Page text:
In her experience, a president has to be brave to take public leadership. "There are trends that make it difficult for presidents to take on the part of a public intellectual, which was much more common in previous decades. For example, 13% of presidents don't come from any academic background and that percentage is increasing. They may be capable, but they're not socialized in the culture." Further, the demands of the presidency make it difficult to develop a strong public voice. "The pressure on most presidents is to spend almost all their time on fundraising."
Rogers decided to experiment. "I failed at some things and other things have worked better." For example, Fielding has an institutional commitment to social and ecological justice. When the Occupy Movement emerged, she posted a statement of support on the website. "I received some acclaim and some critique from community members who pointed out that there is a difference between taking a stand as an individual as opposed to as an institution."
This July, Rogers reemphasized the importance of well-crafted dialogue in the midst of the avalanche of news about police shootings of black men and the killings of police officers. Many Americans wonder if deepening fractures along racial lines can be reversed.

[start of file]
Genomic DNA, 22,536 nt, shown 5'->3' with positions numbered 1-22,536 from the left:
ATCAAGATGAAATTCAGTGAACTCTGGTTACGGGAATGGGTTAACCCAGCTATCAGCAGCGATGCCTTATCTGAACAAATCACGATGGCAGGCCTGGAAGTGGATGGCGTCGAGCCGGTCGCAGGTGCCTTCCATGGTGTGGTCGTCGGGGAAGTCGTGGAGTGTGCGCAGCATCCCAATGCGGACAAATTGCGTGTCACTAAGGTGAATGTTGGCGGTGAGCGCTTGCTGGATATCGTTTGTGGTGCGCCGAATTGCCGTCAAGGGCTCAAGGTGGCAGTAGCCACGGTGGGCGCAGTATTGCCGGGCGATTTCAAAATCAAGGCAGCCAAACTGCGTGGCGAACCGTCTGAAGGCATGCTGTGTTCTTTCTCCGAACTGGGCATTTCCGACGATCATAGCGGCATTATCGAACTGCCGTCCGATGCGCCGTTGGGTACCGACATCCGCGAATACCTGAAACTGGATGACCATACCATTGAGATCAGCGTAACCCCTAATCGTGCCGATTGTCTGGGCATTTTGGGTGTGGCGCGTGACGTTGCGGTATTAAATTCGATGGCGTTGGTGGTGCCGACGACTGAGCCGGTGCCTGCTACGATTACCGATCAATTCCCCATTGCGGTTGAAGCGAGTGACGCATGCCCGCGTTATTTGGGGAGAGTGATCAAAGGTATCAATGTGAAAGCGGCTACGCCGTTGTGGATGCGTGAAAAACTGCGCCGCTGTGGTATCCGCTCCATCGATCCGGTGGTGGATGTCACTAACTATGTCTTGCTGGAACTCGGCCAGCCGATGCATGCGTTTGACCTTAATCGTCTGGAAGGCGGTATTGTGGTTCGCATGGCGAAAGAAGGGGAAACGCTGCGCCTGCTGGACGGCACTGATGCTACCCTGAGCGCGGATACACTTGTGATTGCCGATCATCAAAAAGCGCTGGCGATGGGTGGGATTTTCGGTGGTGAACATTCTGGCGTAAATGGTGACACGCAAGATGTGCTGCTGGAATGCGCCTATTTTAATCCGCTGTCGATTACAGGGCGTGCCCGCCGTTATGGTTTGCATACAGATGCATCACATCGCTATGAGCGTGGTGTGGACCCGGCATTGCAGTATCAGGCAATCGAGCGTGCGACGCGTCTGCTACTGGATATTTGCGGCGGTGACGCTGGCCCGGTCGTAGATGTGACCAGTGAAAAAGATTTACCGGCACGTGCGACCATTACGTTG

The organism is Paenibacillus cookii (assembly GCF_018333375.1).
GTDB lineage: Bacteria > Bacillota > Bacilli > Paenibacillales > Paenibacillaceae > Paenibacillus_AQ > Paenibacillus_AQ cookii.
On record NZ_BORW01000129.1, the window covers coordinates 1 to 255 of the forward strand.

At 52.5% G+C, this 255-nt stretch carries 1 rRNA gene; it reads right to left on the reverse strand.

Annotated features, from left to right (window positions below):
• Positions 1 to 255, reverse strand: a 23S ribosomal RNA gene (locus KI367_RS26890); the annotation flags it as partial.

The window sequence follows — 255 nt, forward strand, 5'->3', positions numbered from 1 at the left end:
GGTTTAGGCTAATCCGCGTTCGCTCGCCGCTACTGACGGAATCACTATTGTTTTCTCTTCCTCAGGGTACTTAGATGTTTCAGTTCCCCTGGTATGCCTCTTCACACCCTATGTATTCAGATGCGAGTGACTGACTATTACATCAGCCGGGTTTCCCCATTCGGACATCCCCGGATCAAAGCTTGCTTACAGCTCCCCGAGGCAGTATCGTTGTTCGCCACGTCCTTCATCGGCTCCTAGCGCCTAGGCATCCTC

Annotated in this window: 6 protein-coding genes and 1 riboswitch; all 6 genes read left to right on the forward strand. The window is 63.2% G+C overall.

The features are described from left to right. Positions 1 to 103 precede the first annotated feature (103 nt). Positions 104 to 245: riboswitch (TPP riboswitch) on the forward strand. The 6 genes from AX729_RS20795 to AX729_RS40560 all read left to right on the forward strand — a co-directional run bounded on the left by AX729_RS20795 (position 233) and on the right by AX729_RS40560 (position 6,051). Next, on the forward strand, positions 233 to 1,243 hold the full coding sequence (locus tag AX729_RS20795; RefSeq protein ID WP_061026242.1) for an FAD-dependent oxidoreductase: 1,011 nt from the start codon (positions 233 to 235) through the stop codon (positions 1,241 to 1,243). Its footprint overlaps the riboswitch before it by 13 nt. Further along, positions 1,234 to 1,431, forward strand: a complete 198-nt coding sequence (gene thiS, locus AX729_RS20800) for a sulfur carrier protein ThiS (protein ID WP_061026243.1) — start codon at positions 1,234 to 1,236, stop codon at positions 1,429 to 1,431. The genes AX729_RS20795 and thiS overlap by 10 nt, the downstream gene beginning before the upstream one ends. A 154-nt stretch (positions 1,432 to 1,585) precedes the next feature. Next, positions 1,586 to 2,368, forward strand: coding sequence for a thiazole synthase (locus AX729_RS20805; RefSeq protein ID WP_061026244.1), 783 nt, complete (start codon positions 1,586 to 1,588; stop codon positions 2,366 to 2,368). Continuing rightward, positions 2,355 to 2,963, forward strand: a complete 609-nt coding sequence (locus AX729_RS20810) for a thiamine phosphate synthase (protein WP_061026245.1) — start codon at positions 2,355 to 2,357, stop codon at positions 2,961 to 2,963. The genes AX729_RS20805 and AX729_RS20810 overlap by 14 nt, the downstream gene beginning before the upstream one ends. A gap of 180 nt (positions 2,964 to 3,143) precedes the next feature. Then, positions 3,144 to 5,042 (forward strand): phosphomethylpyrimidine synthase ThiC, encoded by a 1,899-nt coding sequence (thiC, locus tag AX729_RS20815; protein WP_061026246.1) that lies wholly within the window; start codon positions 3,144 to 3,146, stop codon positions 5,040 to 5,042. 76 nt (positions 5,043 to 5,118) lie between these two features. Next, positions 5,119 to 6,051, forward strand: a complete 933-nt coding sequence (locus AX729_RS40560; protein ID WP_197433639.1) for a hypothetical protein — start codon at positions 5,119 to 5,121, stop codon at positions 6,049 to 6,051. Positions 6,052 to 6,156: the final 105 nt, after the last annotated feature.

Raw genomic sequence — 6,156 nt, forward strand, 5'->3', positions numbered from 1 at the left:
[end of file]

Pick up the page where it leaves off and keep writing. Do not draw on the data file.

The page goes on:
She invited the Fielding community -- faculty, students, staff, alumni, trustees -- to online discussions titled "Conversation on the University's Role in Addressing Racial Injustice" over the summer. These discussions have attracted strong interest from Fielding community members, not only to host ongoing dialogues, but also to continue advance the own understanding as graduate learners and educators.
The conversation was often emotional, as she imagined it would be. Some participants angrily denounced police. Others who worked with police departments described the enormous pressures on police and the often invisible stress and depression. Several pointed to successful initiatives in improving relationships between police and African-American communities. Many had ideas for follow-up action by the Fielding community, such as research and developing knowledge about successful strategies for change from the US and abroad.
The Fielding community agreed it was important to have spaces where such conversation can take place, leading to action. Rogers believes that "people are hungry for spaces like this that are inviting, where people can be themselves and think and learn with others in more complex ways than polarization allows us to do." She also thinks that the context of deepening polarization presents major challenges. As just one example, she says, "Social media allows us to opt out of interaction with any group that doesn't agree with us."
Dialogue is crucial for democracy itself, Rogers notes. "People need hope and the sense that they're not helpless," she concludes. "Dialogue can be a path to agency."
Harry Boyte, Senior Scholar in Public Work Philosophy at Augsburg College, is an advisor to the College Presidents' Initiative of the Kettering Foundation.